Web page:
Volunteering benefits

Volunteering benefits

I’m 83 and have been volunteering for over 50 years. I can’t remember why I decided to volunteer for the Samaritans, but it was both an enlightening and saddening experience. Some people seemed to have lives almost like a Greek tragedy and yet their spirit so often rose above their troubles. After training, I volunteered for seven years, mainly at weekends, providing what is known as ‘non-directive counselling’.

Did I help? I’ve no idea. I hope so, because it taught me something early in life that is so important: that forgiveness is the real way to inner peace (and in the end, you may even learn to forgive yourself).

Later I joined Community Service Volunteers and specifically, the Retired and Senior Volunteer Programme (RSVP), finding work for volunteers and helping people who wanted to start a charity of their own. That was interesting but time consuming and so I gave it up when it felt too much like the managerial job I’d retired from!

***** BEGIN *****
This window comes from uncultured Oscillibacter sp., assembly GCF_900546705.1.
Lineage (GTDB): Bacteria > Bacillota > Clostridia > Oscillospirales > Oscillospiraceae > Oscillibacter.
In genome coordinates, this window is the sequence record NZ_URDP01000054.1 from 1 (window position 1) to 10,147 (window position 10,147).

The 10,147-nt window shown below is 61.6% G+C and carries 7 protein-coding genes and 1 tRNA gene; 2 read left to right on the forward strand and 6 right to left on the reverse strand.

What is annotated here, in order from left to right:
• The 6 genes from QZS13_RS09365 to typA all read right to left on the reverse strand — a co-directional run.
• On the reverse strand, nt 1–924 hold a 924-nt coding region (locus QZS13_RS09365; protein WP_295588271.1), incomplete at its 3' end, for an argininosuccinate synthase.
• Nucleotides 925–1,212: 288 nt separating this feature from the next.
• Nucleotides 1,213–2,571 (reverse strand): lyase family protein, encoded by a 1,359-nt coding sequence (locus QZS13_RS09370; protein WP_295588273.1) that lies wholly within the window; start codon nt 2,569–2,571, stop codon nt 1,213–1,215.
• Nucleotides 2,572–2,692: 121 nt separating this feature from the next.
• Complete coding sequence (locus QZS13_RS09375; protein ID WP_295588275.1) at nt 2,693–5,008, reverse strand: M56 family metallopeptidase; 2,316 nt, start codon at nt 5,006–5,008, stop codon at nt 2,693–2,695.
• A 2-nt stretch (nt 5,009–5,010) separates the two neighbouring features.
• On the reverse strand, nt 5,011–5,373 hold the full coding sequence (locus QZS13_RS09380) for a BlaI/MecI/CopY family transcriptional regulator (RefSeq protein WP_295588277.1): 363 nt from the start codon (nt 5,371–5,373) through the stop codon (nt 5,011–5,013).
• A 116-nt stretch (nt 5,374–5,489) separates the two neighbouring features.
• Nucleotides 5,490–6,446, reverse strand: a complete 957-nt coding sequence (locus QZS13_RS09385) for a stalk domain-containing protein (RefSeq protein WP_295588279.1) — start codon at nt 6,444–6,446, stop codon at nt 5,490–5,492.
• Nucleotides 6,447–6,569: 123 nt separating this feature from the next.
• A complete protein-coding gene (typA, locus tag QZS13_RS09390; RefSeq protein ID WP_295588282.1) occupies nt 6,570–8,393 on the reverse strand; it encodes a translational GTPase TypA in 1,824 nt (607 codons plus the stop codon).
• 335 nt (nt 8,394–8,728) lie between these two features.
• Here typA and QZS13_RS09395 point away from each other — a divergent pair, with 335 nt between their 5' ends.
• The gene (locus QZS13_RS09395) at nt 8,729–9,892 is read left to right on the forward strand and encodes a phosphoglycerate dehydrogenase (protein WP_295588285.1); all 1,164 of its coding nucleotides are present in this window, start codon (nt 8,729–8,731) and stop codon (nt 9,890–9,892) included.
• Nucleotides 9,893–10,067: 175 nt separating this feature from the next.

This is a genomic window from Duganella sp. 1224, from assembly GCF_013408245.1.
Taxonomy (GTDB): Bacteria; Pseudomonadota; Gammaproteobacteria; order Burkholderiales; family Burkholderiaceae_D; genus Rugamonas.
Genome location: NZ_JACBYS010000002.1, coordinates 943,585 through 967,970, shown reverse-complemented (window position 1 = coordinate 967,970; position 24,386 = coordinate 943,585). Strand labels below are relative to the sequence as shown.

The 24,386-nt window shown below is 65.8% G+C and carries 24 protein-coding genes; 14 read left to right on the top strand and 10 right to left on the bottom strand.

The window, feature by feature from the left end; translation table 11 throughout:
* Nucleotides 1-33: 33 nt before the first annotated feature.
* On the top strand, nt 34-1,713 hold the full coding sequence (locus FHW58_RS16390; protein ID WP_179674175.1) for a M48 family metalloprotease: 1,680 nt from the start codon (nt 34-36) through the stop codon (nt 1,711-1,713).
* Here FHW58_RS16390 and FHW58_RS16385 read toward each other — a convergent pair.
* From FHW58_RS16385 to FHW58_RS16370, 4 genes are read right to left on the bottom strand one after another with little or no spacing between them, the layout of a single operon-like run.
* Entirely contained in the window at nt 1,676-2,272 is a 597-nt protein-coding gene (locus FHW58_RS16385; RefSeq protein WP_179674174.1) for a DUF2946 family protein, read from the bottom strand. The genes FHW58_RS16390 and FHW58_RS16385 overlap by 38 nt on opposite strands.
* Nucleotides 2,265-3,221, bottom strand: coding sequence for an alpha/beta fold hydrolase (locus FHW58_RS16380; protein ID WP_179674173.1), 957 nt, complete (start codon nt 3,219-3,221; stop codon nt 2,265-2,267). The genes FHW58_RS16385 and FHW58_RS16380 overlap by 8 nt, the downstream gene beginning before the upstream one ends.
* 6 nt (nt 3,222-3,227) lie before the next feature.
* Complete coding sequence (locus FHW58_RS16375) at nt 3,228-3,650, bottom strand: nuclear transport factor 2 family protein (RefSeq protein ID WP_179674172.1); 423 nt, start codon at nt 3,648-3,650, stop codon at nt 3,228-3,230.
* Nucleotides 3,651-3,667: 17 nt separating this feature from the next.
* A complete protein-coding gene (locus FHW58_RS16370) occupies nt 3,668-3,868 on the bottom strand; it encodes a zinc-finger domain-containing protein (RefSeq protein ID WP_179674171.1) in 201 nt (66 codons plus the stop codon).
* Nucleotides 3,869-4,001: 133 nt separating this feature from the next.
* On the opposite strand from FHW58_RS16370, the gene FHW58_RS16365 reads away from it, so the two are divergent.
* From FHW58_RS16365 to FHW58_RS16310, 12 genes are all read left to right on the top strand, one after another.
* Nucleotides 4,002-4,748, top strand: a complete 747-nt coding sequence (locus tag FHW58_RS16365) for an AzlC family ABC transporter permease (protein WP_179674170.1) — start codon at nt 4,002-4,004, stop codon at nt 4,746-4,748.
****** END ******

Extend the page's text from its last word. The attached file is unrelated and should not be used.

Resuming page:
So, having rescued two dogs via Blue Cross, I joined their education department to give talks to children about choosing, taking care of, and staying safe around pets. I also give talks to adult groups about the history of fundraising at Blue Cross. I’m in my eighth year with them now – the kids and the adults are lovely. It’s still fun – and it needs to be; if you don’t enjoy your volunteering, you won’t do it very well. I reckon I’ve spoken to over 13,500 children and my dog has been petted by about 6,000 of them.

So I hope I’ve been of some use. Me? I’ve benefitted enormously.

Jon Westoby